Date of stay: December 2014 - January 2015
Tour or pre planned: Pre planned with friends
Last year 2014, I began my adventure throughout Southeast Asia for 1 month with a group of friends. My first stop was Bali and I arrived at the Bali Airport located in Denpasar. My trip to Bali was amazing with friendly people and heaps of places to visit.
We spent 10 days in Bali in December 2014 and had a lovely stay at the Tune Hotel of Legian, my friend found this hotel (www.tunehotels.com). At first, we had planned to stay in a hostel, but given that my friend found this offer, the Tune Hotel seemed the best option as we ended up paying AUD 95 for 10 days. The hotel was pretty nice and their facilities included comfortable beds, good toilets, AirCon etc. It's also conveniently located just 10 minutes-walk to the heart of Kuta, this location allows easy access to convenience stores, nightlife venues, exclusive shopping, tourist attractions and sightseeing. Moreover, there was also a beach nearby to the hotel, so we went there a couple of times to enjoy the sun and beach, even though it wasn’t the best beach
The next day we got in touch with a driver called Nikko, whose contact we got through a friend. He drove us to different places of Bali, particularly temples. We took a 3 day trip with him and it cost AUD 10 per person for each day. This does not include the cost for entry tickets. Each day we had to wake up pretty early so we can finish visiting all the places that were scheduled. On average, each trip was from 8 am until 6 pm. Nikko, our tour guide was very friendly, kind and knowledgeable, and taught us everything about the Balinese culture and what it means.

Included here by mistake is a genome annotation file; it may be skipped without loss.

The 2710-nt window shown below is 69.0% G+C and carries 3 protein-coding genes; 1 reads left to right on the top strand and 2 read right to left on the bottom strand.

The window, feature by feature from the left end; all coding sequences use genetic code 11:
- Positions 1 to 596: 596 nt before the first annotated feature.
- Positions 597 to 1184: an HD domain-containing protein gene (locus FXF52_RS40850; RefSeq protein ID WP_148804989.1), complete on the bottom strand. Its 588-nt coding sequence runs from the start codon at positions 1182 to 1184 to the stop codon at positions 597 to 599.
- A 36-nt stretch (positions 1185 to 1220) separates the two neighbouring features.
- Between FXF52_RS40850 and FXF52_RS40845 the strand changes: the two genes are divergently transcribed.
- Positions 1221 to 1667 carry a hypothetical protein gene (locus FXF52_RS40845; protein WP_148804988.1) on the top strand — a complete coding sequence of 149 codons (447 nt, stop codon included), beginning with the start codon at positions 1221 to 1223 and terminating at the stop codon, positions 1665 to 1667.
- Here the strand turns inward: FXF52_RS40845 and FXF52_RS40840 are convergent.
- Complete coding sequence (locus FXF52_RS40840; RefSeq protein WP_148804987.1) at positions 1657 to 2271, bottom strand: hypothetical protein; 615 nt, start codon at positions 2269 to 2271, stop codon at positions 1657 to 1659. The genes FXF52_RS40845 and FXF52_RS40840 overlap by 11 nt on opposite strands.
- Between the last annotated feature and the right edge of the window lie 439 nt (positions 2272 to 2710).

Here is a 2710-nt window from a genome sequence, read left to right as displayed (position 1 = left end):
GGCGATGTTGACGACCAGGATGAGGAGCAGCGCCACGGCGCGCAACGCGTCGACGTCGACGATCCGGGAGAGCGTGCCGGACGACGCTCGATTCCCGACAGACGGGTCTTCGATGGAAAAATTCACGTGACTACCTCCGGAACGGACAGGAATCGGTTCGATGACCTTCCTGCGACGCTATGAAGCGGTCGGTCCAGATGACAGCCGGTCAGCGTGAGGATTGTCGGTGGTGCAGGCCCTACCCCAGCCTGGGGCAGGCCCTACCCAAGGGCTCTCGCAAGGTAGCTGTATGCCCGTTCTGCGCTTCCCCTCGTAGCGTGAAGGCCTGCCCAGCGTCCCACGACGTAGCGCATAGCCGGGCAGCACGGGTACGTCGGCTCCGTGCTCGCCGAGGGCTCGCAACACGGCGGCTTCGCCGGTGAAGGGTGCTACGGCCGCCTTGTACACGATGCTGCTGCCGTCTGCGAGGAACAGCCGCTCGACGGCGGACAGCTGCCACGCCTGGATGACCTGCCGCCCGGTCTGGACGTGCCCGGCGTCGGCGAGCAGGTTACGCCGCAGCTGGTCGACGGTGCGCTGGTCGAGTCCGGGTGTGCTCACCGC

This 3 day itinerary could be a good guide to follow for others visiting Bali.
1st day: Barong Dance, Batuan Temple, Monkey Forest Temple, Rice Terrace, Coffee Plantation, Batur Volcano
We saw the Barong Dance performance as the 1st part of our 1st day tour of Bali. We found it very interesting. The Barong Dance is a show consisting of a story telling dance about a fight between good and evil; however, we found that it was not necessarily to our taste. The costumes were colorful and changed according to the different stages of the play. It was fast-paced despite the pauses, which are typical in these sorts of performances. The dance started out nice, but then half way through the dance got inappropriate and boring. We found some of the actions obscene including a rather lengthy joke based on a boar’s tail not being his member, so people of a sensitive nature might not find it amusing. It was hard for us to keep track on the story partly due to the language barrier, even though each one had a piece of paper with a translation. The play was quite pricey by Balinese standards.
Tickets: AUD 10
Location: Batu Bulan
Note: If you don’t want to pay, you can enjoy in hotels as they offer these dances with dinner.
Next, we visited the Puseh Batuan Temple. The good thing about this temple is that all of the carvings are so different on the buildings and within the temples. The temple was nice and ornate. The intricacies of the teak woods that were used are amazing. It is absolutely worth spending time there.